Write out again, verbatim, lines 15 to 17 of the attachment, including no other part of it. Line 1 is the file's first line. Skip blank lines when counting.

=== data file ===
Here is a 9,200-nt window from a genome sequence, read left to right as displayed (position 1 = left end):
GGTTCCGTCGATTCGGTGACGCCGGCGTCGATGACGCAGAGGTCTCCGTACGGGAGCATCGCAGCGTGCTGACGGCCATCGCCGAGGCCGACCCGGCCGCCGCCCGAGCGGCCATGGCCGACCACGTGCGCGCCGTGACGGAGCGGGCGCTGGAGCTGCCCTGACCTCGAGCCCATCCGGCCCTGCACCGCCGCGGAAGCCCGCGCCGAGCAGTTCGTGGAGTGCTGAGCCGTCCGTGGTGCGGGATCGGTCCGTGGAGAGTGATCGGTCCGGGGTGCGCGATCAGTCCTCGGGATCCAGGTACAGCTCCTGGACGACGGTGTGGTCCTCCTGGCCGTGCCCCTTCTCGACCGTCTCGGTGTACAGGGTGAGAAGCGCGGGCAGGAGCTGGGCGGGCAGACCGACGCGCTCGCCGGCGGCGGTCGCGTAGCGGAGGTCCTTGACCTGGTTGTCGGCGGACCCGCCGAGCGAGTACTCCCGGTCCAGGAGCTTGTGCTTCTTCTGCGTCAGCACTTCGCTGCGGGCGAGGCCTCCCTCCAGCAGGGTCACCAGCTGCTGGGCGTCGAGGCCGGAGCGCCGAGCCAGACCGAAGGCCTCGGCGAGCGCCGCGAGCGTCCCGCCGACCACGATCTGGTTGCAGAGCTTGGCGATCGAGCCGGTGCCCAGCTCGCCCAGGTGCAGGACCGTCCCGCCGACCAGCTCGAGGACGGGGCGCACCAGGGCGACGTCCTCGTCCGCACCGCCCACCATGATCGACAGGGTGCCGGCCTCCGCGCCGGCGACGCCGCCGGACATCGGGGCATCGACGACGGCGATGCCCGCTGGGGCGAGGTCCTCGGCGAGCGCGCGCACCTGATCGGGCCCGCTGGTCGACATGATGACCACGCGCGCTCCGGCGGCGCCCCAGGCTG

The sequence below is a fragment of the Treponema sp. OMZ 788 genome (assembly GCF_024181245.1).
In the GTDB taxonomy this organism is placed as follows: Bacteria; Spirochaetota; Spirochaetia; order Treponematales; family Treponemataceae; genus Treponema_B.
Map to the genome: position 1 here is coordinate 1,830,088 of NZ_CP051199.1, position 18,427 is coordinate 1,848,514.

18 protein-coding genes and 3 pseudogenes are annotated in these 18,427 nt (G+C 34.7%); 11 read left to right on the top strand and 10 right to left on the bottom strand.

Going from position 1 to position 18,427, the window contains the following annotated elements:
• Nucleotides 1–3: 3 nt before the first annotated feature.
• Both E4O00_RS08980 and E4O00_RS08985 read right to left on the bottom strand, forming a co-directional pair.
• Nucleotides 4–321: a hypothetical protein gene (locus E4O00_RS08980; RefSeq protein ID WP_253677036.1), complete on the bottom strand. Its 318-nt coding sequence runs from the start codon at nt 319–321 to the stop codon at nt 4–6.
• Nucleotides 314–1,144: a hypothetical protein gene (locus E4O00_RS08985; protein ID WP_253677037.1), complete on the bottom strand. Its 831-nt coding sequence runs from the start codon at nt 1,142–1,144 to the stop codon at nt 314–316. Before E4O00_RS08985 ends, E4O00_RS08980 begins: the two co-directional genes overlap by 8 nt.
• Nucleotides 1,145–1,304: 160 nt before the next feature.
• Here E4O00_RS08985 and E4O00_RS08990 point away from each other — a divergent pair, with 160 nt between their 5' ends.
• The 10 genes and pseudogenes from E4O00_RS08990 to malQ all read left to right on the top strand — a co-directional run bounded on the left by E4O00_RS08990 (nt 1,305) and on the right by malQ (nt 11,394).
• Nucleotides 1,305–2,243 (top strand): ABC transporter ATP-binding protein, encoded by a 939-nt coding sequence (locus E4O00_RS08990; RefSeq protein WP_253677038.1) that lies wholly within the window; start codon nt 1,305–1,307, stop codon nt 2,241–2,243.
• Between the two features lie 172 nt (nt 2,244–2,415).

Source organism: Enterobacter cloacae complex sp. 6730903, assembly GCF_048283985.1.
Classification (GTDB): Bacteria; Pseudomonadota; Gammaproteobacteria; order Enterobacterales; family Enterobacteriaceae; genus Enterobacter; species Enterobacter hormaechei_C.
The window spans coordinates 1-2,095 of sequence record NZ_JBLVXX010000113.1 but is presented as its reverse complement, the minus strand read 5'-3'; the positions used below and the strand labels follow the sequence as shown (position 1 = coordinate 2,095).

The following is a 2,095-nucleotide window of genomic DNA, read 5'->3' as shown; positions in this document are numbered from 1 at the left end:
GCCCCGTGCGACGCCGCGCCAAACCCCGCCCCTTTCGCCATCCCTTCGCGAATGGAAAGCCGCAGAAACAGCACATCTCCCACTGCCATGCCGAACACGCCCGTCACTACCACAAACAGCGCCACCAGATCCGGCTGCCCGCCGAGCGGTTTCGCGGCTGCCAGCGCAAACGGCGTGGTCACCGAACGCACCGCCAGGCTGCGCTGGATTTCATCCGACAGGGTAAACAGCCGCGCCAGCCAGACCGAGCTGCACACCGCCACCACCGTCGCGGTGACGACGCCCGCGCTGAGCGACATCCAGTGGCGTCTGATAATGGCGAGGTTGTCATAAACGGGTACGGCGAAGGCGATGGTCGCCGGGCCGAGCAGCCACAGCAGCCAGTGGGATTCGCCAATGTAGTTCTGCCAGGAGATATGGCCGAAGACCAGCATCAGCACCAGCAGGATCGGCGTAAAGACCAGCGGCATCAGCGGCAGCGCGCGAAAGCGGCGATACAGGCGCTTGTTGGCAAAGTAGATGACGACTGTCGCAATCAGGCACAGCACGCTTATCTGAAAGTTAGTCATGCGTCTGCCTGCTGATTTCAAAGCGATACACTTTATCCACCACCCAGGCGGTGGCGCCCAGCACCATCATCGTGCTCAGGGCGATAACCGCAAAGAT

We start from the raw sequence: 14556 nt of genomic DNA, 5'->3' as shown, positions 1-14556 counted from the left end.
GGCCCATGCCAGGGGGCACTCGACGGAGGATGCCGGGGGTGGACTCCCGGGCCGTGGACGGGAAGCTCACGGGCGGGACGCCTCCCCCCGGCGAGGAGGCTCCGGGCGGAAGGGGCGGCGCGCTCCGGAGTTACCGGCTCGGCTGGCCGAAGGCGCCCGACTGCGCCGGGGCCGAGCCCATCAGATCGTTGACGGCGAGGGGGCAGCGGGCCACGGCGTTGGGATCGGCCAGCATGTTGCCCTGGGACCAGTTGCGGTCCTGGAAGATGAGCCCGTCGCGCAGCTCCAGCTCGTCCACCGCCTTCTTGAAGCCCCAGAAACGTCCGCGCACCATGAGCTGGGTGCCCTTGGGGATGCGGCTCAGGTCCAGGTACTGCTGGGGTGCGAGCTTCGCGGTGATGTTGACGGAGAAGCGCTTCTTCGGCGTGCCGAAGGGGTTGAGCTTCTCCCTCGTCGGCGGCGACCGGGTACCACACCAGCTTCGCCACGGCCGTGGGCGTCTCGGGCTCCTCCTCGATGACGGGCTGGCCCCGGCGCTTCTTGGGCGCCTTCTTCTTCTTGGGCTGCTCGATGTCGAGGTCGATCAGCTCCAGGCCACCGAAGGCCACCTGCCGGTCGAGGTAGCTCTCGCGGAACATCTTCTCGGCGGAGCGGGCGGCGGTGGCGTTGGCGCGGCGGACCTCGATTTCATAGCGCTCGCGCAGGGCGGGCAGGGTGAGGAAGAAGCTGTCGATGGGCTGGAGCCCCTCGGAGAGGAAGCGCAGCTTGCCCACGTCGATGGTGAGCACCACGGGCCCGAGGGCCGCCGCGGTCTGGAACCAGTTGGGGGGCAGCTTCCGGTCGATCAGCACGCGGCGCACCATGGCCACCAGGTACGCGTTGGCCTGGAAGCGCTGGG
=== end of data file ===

• Nucleotides 1,305–2,243 (top strand): ABC transporter ATP-binding protein, encoded by a 939-nt coding sequence (locus E4O00_RS08990; RefSeq protein WP_253677038.1) that lies wholly within the window; start codon nt 1,305–1,307, stop codon nt 2,241–2,243.
• Between the two features lie 172 nt (nt 2,244–2,415).

Source organism: Enterobacter cloacae complex sp. 6730903, assembly GCF_048283985.1.